Odds and Ends for March 22

These things really seem to pile up after a while. A little bit of something for everyone in this batch. Most Cocoa/Mac but a few game-related items as well. These mega posts get a little unmanageable, so I may be forced to shamelessly "borrow" the Linked List format.

I'm not sure whether it's surprising, reassuring or just plain bizarre, but there's some anecdotal evidence that the serifness of your font may change how your writing is received.

I'm already a fan of all things Chronicle, but i am 8-bit gives me that special feeling even more than usual. Check out iam8bit.net for some samples.

Andy Matuschak has created an open source, Cocoa-based software update module called Sparkle. In a "it's a small world" category, John Fox (father of MemoryMiner) has been contributing some code to this project.

Alastair Tse has a useful tip of you're trying to subclass WebView.

If you're ever wondering what 3,000 iBooks look like when stacked and setup together, Jason Brass has the answer. I have a weird affection for unusual quantities of things.

Shiira is an interesting web browser with a number of unique features. The sidebar features an RSS browser and brings back IE's page holder feature. The "Open All Links" feature can take a block of selected text and open all of the contained links in separate tabs. Tab Exposť displays the contents of all tabs at once in Exposť style. It even uses Core Image for fancy 3D page flipping effects. Available in Aqua or Metal flavors.

Nintendo of America might be able to learn a thing or two from Nintendo Europe's high-impact advertising for the company's WiFi service. How many people even know Nintendo has an internet service? An ad like this would sure help raise the visibility.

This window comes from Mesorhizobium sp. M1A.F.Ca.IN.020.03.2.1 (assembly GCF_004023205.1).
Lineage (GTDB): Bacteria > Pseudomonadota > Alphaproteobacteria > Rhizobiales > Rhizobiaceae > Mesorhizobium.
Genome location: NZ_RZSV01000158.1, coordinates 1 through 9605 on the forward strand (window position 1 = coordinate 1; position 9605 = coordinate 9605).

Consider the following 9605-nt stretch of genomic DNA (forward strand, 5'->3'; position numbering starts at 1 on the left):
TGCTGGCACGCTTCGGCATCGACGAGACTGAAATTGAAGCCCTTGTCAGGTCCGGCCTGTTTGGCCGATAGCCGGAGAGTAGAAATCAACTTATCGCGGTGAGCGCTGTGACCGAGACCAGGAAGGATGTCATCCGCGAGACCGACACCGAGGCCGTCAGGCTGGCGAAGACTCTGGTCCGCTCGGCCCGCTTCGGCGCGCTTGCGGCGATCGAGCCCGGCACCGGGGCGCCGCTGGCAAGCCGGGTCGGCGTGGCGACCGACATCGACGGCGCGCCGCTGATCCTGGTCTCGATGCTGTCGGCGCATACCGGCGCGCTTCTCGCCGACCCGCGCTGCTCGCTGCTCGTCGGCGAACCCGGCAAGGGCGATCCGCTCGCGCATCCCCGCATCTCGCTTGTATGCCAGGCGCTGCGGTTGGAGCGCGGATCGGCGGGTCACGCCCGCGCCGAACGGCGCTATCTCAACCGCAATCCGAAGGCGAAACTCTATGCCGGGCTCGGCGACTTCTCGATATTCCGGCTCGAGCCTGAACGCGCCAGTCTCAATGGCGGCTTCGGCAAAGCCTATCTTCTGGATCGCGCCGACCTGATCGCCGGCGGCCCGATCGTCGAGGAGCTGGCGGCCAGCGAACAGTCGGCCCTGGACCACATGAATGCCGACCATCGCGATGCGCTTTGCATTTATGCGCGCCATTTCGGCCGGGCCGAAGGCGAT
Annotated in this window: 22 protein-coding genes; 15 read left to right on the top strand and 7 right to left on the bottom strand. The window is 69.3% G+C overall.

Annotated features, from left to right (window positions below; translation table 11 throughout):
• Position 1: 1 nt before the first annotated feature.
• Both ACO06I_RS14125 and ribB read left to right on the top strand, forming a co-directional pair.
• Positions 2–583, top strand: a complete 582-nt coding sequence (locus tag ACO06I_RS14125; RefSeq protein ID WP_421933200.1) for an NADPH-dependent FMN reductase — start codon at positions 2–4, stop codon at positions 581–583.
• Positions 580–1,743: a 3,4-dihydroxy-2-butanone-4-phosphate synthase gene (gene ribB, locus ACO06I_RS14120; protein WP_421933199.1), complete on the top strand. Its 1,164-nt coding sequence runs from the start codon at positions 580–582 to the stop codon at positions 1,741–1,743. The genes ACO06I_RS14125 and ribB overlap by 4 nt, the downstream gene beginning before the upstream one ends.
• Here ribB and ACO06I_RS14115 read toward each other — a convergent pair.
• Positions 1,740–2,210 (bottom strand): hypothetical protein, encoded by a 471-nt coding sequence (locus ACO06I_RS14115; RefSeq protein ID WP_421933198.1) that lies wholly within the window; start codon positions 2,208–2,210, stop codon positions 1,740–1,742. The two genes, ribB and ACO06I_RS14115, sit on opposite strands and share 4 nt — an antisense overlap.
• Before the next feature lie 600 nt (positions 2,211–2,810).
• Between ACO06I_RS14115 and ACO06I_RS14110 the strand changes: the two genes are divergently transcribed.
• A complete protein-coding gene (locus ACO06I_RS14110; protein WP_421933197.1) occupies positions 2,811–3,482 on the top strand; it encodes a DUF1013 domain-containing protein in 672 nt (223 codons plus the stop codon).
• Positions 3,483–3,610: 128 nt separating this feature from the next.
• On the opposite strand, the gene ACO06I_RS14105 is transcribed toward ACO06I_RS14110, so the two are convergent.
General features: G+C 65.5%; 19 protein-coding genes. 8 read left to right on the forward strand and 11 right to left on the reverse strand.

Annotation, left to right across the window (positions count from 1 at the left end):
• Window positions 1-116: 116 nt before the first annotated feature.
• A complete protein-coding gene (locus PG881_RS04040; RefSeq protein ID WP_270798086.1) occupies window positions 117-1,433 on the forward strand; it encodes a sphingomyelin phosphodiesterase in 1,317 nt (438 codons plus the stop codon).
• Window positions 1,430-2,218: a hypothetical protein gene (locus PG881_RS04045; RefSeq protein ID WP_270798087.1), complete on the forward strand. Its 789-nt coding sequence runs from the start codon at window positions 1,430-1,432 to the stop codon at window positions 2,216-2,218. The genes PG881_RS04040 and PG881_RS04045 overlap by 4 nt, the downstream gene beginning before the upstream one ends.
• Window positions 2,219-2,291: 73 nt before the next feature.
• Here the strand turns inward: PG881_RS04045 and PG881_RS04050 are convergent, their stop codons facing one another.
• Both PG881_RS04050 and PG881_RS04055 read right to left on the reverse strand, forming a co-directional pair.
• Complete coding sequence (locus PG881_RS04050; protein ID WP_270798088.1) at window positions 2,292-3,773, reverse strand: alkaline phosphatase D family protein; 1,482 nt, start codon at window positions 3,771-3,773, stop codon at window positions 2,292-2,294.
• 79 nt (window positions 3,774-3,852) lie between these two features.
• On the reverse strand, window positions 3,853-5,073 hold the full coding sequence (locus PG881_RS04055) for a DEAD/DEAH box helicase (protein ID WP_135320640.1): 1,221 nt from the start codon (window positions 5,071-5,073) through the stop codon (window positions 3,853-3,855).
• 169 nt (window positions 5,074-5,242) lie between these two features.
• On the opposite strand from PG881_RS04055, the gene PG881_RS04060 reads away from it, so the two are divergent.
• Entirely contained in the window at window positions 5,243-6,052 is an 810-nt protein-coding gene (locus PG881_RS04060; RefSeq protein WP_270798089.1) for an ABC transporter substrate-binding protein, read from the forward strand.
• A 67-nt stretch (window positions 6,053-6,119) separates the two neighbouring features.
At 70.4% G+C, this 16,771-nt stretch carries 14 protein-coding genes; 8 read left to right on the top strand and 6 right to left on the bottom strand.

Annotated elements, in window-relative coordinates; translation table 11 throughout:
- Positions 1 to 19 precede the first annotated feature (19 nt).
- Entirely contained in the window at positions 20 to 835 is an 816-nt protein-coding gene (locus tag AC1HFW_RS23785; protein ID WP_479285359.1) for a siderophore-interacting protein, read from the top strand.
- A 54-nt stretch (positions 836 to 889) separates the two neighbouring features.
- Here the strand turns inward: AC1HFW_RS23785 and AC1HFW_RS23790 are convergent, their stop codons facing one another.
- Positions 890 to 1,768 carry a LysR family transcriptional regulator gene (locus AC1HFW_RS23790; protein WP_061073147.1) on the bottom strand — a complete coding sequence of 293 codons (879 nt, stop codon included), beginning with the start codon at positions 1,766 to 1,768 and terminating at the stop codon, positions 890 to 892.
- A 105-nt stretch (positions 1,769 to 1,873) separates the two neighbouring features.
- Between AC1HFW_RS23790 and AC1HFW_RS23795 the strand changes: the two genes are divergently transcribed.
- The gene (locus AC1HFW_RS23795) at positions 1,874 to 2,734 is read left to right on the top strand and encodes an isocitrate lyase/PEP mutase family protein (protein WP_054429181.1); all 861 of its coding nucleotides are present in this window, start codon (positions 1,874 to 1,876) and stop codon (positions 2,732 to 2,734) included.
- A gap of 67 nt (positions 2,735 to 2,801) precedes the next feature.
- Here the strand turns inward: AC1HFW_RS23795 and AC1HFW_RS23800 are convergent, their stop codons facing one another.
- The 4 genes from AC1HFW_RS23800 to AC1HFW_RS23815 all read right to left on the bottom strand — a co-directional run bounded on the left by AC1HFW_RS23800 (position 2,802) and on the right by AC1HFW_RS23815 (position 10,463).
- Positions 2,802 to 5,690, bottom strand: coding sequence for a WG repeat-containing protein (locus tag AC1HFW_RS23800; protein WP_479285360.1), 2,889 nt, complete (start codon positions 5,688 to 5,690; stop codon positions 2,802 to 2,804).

Jeff has a search parameter that allows you to see all Universal apps in his ginormous Mac OS X application database.

This is a bit out of my area of specialty, but apparently one of the major advantages of switching to an Intel architecture is that we get access to Intel's compilers, which are now available in at least some form. Can anybody comment on these from personal experience? Quoth InfoWorld:

I've said it from the beginning: Intel's development tools are the best part of Apple's decision to switch to Intel CPUs. I am genuinely psyched. [...]

If you're a Mac developer who makes a living writing code, or you want to become one, the Intel compilers are just plain required.


That's probably enough for now. See you next time.
Design Element
Odds and Ends for March 22
Posted Mar 22, 2006 — 6 comments below




 

Andy Matuschak — Mar 22, 06 947

And my name is now a conjunction! :) Hehe, despite the typo, thanks for the plug.

Shiira is really awesome: it's fast, takes less RAM than Safari, and has more features. And of course, by features, I mean gratuitous visual effects.

rob mayoff — Mar 22, 06 948

Intel's compiler does produce much faster code than gcc in many cases. As a bonus, it also compiles faster than gcc.

rentzsch — Mar 22, 06 949

Intel's compilers don't support ObjC, and don't cross-compile to PPC, so their use is rather limited to typical Mac apps.

One the upside, their frontend is based on EDG, which means their C++ support should be great.

Jean-Francois Roy — Mar 22, 06 950

Cross-compilation is irrelevant because Xcode's build system could easily be adapted to use the Intel compiler for i386 targets and gcc for PowerPC targets, and finally calling lipo to create the final multi-architecture (not to say fat -- it's so 90's) mach image.

As for Objective-C, I don't think that would take Intel too much time to implement. After all, a lot of Objective-C's magic is in the runtime (all pure C), not the compilation process.

Scott Stevenson — Mar 22, 06 951 Scotty the Leopard

Sorry about the typo, Andy. Fixed now.

Jon H — Mar 24, 06 961

Objective-C apps could probably benefit by calling or wrapping functions from Intel's special-purpose libraries, which I'm sure have all the benefits of being compiled with Intel's compilers and tuned within an inch of their lives.




 

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